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Fukushima wastewater release suspended after earthquake

The release of wastewater from the wrecked Fukushima nuclear plant was suspended following an earthquake, its operator said while stressing that the move was precautionary.

A 5.8-magnitude jolt struck off the coast of the northeastern Fukushima region, home to the plant wrecked by a tsunami in 2011 at 00.14am local time, the Japan Meteorological Agency said.

“We have confirmed remotely that there were no abnormalities on ALPS treated water dilution/discharge facility, etc.,” Tokyo Electric Power Company (TEPCO) said on X, formerly Twitter, referring to the water release process.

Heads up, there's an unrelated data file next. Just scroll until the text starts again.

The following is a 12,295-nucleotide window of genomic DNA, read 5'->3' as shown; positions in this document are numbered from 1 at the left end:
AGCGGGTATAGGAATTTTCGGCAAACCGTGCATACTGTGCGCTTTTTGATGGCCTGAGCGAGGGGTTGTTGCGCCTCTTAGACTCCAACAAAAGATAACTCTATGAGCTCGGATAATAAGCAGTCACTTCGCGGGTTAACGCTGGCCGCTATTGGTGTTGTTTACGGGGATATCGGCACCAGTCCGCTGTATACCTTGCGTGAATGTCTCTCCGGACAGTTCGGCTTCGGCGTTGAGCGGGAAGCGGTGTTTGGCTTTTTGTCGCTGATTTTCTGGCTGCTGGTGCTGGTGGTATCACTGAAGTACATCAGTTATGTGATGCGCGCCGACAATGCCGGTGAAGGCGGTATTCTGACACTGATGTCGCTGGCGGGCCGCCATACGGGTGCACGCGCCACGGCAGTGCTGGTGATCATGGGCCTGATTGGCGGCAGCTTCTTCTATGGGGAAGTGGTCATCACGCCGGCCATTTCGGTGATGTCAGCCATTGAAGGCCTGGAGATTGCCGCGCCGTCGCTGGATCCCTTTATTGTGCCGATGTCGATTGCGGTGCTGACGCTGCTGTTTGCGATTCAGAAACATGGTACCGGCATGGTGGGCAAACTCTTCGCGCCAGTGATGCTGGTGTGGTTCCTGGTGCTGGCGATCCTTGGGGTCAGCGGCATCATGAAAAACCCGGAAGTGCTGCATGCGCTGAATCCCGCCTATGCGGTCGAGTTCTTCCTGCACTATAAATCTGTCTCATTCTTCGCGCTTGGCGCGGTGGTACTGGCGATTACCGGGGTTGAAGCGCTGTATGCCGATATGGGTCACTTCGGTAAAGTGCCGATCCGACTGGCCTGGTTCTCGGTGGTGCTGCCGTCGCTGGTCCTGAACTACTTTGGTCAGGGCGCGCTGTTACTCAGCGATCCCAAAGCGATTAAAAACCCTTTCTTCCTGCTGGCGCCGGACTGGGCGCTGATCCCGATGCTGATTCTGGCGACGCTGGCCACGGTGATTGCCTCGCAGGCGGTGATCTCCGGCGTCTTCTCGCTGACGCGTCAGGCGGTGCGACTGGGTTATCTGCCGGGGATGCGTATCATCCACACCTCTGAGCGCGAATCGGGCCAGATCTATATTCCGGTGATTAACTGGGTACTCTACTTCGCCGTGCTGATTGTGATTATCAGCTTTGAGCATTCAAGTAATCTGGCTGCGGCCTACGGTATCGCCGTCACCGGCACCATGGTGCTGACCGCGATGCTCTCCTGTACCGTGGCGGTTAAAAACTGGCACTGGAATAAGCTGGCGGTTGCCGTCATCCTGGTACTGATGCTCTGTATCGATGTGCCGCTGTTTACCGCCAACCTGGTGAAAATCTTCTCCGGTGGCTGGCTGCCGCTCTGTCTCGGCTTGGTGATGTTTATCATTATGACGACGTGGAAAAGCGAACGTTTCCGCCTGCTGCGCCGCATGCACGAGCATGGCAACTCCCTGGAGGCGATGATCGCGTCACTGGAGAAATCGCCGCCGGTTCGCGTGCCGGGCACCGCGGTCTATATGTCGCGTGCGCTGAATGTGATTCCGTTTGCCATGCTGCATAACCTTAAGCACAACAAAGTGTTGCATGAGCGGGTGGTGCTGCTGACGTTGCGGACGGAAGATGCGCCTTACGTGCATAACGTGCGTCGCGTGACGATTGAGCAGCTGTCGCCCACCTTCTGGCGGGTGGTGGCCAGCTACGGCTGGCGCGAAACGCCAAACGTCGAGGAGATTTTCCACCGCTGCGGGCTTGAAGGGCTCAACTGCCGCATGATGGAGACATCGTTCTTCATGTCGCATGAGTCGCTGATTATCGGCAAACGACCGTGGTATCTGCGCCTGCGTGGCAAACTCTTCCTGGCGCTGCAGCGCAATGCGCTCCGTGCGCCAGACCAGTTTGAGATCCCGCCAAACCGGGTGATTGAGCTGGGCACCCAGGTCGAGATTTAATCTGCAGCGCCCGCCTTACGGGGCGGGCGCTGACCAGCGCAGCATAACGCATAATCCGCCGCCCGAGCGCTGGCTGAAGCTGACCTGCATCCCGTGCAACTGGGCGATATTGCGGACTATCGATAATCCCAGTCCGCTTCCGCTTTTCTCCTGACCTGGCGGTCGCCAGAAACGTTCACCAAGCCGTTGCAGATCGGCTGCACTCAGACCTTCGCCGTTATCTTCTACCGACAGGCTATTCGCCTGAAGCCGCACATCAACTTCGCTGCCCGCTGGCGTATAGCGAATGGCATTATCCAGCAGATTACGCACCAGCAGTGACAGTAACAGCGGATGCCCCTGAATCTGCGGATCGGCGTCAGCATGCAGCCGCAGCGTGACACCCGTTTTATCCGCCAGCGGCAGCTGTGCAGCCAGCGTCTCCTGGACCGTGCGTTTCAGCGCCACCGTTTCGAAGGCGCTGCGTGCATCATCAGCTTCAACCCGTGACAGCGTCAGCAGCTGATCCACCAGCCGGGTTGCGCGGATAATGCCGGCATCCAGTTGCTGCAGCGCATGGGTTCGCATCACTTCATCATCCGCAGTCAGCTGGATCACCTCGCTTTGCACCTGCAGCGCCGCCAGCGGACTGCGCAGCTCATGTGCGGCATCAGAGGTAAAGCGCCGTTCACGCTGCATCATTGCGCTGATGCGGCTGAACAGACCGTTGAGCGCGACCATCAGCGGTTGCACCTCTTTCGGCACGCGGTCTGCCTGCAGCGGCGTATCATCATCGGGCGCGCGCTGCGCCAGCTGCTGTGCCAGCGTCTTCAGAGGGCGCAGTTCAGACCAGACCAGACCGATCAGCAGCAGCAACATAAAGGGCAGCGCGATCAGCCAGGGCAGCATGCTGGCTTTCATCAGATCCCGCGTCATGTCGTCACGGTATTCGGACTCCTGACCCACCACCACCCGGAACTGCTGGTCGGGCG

But “to be on the safe side, we have suspended the operations of the facilities in accordance with the pre-defined operational procedures”, it said.

Japan’s nuclear regulatory authority also said shortly after the quake that no abnormalities were detected at either the wrecked Fukushima Daiichi plant, or its sister plant Fukushima Daini.

TEPCO began releasing into the Pacific last August around 540 Olympic swimming pools’ worth of wastewater that have collected at Fukushima Daiichi since the 2011 accident, one of the world’s worst nuclear disasters.

The operation has been endorsed by the UN atomic agency, and TEPCO says all radioactive elements have been filtered out except for tritium, levels of which are within safe limits.

But China and Russia have criticised the release into the Pacific Ocean and banned Japanese seafood imports, saying that Japan is polluting the environment.

Japan experiences hundreds of earthquakes every year and the vast majority cause no damage.

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